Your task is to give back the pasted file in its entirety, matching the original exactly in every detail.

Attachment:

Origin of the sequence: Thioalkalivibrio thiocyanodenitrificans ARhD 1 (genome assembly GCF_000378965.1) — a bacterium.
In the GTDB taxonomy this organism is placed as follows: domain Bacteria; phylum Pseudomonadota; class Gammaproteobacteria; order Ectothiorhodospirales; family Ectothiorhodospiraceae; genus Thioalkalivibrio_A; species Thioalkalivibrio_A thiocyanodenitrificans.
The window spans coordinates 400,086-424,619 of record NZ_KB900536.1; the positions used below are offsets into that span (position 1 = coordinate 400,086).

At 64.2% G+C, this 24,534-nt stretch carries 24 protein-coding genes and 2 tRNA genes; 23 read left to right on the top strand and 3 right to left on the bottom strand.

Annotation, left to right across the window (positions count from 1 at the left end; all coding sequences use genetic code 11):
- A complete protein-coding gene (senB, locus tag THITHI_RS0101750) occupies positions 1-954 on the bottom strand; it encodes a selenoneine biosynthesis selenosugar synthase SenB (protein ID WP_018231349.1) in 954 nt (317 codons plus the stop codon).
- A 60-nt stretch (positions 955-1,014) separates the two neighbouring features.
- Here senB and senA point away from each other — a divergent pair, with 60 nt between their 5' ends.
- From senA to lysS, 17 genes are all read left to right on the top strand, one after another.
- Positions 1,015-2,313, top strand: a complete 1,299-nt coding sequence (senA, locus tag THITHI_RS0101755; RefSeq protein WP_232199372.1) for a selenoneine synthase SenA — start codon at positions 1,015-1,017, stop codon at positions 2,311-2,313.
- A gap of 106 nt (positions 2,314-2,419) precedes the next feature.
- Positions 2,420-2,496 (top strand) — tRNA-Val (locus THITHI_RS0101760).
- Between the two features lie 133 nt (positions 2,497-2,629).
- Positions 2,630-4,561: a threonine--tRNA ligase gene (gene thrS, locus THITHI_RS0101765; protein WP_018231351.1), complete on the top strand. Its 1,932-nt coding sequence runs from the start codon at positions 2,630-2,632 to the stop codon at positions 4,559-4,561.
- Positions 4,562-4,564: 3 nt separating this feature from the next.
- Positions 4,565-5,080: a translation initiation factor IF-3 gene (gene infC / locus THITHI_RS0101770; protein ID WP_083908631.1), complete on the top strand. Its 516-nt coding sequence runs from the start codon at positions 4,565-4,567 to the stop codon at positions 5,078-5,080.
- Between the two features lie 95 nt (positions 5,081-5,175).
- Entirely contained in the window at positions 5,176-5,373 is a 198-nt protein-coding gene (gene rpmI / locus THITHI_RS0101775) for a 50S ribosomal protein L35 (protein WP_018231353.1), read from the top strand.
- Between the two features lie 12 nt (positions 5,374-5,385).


Origin of the sequence: Thioalkalivibrio thiocyanodenitrificans ARhD 1 (genome assembly GCF_000378965.1) — a bacterium.
In the GTDB taxonomy this organism is placed as follows: domain Bacteria; phylum Pseudomonadota; class Gammaproteobacteria; order Ectothiorhodospirales; family Ectothiorhodospiraceae; genus Thioalkalivibrio_A; species Thioalkalivibrio_A thiocyanodenitrificans.
The window spans coordinates 400,086-424,619 of record NZ_KB900536.1; the positions used below are offsets into that span (position 1 = coordinate 400,086).

At 64.2% G+C, this 24,534-nt stretch carries 24 protein-coding genes and 2 tRNA genes; 23 read left to right on the top strand and 3 right to left on the bottom strand.

Annotation, left to right across the window (positions count from 1 at the left end; all coding sequences use genetic code 11):
- A complete protein-coding gene (senB, locus tag THITHI_RS0101750) occupies positions 1-954 on the bottom strand; it encodes a selenoneine biosynthesis selenosugar synthase SenB (protein ID WP_018231349.1) in 954 nt (317 codons plus the stop codon).
- A 60-nt stretch (positions 955-1,014) separates the two neighbouring features.
- Here senB and senA point away from each other — a divergent pair, with 60 nt between their 5' ends.
- From senA to lysS, 17 genes are all read left to right on the top strand, one after another.
- Positions 1,015-2,313, top strand: a complete 1,299-nt coding sequence (senA, locus tag THITHI_RS0101755; RefSeq protein WP_232199372.1) for a selenoneine synthase SenA — start codon at positions 1,015-1,017, stop codon at positions 2,311-2,313.
- A gap of 106 nt (positions 2,314-2,419) precedes the next feature.
- Positions 2,420-2,496 (top strand) — tRNA-Val (locus THITHI_RS0101760).
- Between the two features lie 133 nt (positions 2,497-2,629).
- Positions 2,630-4,561: a threonine--tRNA ligase gene (gene thrS, locus THITHI_RS0101765; protein WP_018231351.1), complete on the top strand. Its 1,932-nt coding sequence runs from the start codon at positions 2,630-2,632 to the stop codon at positions 4,559-4,561.
- Positions 4,562-4,564: 3 nt separating this feature from the next.
- Positions 4,565-5,080: a translation initiation factor IF-3 gene (gene infC / locus THITHI_RS0101770; protein ID WP_083908631.1), complete on the top strand. Its 516-nt coding sequence runs from the start codon at positions 4,565-4,567 to the stop codon at positions 5,078-5,080.
- Between the two features lie 95 nt (positions 5,081-5,175).
- Entirely contained in the window at positions 5,176-5,373 is a 198-nt protein-coding gene (gene rpmI / locus THITHI_RS0101775) for a 50S ribosomal protein L35 (protein WP_018231353.1), read from the top strand.
- Between the two features lie 12 nt (positions 5,374-5,385).